The dogmatic rivalry between Hamas and Al-Qaeda—two of Israel’s most obstinate adversaries—underscores the movement’s deep hostility both to democracy and to any kind of pluralist society. This tension is not new; it reflects, rather, an ongoing ambivalence toward Hamas over the past three to four years.1 On one hand, Hamas has conducted most of the terrorist activity against “the Jewish State” while adhering to jihadi tenets. It has also served as a model of jihadi sacrifice with its martyrs (shuhada) carrying out over two hundred suicide bombings. On the other hand, however, Hamas is viewed as too closely aligned with Palestinian nationalism, conducting a “Jihad for the Homeland” instead of a “Jihad for Allah.”

Many salafi-jihadis see Hamas as an obstacle to al-Qaeda’s infiltration of the Palestinian Authority. It is a movement that cooperates with Shi’a Iran and Hezbollah; that defended, during the second Intifada, Yaser Arafat until his death in November 2004; and that, more recently, has shown signs of weakening in its policy by accepting and keeping its promise of a period of truce with Israel. Hamas is also an integral part of the Muslim Brotherhood, a harsh rival in the eyes of the salafi-jihadi movement, with a political and social doctrine that is perhaps best described as “evolution, not revolution.” The Brother hood has a strong tendency to support, at least tactically, democratic processes in the Arab world in which its prospects of winning look promising.

Salafi-Jihadi Movements and Democracy

Islam’s interaction with democracy is of key importance for salafi-jihadi groups, which hold as sacred doctrine their rejection of both Western democracy and man-made laws in favor of the principle of divine law. Power derived from human beings rather than from Allah is, for them, a form of kufr or heresy. In recent years, the subject of elections has become more controversial as Muslims living in the West have increasingly questioned the religious legitimacy of participating in Western elections. Books on this topic, especially those opposing the participation of Muslims in democratic processes, are now translated by Salafi scholars and groups into English.2 In response to American efforts to bring democracy to the Arab world, salafi-jihadi groups contend that democracy not only is a heresy, but is also an integral part of the new “Crusader” campaign of colonialism (al-Hamlah al-Salibiyyah al-Jadidah) and the historical conspiracy against the Muslim world. Even more moderate Islamic elements in the Arab world, especially mainstream Saudi and Egyptian clerics and scholars, support this view, which contributed to the controversy surrounding the last Iraqi elections.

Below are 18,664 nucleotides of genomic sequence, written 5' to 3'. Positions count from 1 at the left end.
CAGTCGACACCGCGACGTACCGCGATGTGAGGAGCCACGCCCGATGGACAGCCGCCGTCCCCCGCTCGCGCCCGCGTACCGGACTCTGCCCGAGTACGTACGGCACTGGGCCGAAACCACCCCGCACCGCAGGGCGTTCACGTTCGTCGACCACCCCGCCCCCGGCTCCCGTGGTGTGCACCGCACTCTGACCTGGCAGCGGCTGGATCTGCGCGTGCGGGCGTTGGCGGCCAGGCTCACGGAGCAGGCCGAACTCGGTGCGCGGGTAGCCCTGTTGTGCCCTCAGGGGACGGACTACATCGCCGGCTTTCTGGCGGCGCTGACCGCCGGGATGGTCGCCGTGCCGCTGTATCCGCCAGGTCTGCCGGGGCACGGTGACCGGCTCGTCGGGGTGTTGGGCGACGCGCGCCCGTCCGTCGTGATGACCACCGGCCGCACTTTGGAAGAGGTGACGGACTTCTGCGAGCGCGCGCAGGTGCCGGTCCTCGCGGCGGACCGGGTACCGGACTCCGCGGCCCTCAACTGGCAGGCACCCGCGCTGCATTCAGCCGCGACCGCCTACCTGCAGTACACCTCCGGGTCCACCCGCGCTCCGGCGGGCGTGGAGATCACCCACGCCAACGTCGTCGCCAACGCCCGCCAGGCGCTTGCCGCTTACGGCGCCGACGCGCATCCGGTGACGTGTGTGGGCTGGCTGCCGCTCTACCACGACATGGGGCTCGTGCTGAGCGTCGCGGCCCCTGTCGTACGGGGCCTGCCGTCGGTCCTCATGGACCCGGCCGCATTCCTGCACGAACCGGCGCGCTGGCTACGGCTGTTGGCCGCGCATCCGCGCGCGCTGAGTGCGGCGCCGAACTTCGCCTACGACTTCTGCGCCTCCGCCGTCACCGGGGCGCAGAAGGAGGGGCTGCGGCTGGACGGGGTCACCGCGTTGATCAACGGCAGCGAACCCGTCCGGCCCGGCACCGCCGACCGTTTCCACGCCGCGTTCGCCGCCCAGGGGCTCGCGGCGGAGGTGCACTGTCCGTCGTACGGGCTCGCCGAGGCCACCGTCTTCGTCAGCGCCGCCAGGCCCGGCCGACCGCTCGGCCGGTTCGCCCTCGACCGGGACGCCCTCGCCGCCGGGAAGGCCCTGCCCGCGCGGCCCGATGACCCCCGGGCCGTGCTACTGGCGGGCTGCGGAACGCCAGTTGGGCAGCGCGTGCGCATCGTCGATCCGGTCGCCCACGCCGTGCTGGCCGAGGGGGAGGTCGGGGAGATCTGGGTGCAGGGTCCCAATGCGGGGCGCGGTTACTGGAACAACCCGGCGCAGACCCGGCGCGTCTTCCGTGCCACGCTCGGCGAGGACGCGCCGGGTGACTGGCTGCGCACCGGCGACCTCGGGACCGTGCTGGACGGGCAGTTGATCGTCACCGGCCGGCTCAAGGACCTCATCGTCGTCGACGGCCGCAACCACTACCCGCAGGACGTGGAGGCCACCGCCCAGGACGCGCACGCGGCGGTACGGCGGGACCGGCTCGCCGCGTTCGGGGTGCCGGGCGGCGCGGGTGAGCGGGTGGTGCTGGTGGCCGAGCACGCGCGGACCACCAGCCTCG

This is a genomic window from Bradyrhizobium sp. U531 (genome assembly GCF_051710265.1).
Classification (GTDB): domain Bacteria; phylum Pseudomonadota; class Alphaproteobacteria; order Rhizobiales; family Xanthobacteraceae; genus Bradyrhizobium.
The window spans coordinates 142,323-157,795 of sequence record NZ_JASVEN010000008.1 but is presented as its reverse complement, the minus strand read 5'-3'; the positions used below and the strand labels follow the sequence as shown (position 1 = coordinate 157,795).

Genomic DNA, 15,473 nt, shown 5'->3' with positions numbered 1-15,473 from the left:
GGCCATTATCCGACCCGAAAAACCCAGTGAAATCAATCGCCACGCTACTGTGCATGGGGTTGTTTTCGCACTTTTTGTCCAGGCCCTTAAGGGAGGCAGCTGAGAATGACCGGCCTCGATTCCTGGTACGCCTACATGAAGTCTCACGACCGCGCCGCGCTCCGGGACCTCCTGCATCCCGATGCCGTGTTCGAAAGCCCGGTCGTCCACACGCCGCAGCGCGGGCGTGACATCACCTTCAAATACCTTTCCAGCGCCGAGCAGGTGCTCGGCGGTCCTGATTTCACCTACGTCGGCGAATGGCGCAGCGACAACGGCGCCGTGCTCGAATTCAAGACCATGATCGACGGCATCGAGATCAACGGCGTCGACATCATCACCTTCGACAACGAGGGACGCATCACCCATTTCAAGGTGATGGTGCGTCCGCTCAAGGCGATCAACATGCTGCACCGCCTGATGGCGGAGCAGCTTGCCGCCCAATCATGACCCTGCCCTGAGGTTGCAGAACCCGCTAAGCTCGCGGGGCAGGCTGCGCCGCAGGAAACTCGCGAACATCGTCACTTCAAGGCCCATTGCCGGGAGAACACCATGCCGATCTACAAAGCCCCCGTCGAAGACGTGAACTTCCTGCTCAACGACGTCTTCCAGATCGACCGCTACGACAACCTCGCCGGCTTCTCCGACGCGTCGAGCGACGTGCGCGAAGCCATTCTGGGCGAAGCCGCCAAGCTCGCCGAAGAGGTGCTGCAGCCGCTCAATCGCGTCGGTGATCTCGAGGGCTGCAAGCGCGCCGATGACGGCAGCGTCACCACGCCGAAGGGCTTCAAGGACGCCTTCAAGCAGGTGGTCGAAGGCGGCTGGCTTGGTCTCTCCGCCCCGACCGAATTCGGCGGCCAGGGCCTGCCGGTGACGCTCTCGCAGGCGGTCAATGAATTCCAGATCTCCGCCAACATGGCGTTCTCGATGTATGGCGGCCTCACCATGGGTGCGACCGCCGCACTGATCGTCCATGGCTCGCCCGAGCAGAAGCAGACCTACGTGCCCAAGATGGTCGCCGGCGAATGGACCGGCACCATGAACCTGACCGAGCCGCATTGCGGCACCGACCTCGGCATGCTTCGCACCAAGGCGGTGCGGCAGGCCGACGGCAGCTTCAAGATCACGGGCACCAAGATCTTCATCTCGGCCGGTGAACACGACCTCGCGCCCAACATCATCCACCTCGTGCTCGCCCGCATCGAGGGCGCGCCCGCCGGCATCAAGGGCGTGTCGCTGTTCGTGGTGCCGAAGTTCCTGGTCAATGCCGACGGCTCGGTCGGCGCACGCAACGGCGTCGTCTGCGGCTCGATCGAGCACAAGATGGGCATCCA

Democracy is also a threatening prospect for most Arab governments, be they kingdoms or republics. Arab nationalist scholars describe democracy as a form of “Western political-cultural imperialism or colonialism,” a description that reflects in part the ideological legacies of the Soviet Union and Arab socialism. Complicating the situation even more is the fact that, in many Arab countries, it is oppressed Islamic movements that are leading the opposition and the demand for civil rights. The Algerian FIS began this trend; the Saudi Islamic reform movement and others continue it.

In recent years, meanwhile, several famous fatwas from salafi-jihadi scholars have been issued against democracy and against elections. Salafi scholars and activists made intensive use of these fatwas in order to criticize the Palestinian elections in general and Hamas’ participation in particular. On January 18, 2006, the webmaster of the Al-Maqrizi Center in London, which is headed by the Egyptian Islamist Dr. Hani al-Siba’i, posted on the jihadi forum Al-Hesbah the names of 102 Islamic clerics (some now deceased) who strongly opposed any participation in parliamentary elections in the Muslim world.3 Meant to discourage Hamas from taking part in the elections, the list included 52 Egyptians, 22 Saudis, 5 Jordanians (among them “Shaykh” Abu Mus’ab al-Zarqawi), 5 Syrians, 4 Moroccans, 2 Sudanese, 2 Lebanese, 2 Kuwaitis, an Iraqi, a Nigerian, a Mauritanian, and a Yemeni. The dominance of Egyptians and Saudis on the list reflects the important role they have played in the development of salafi-jihadi ideology, which is largely the product of the collaboration among Wahhabi scholars and Egyptian Brotherhood exiles in Saudi Arabia.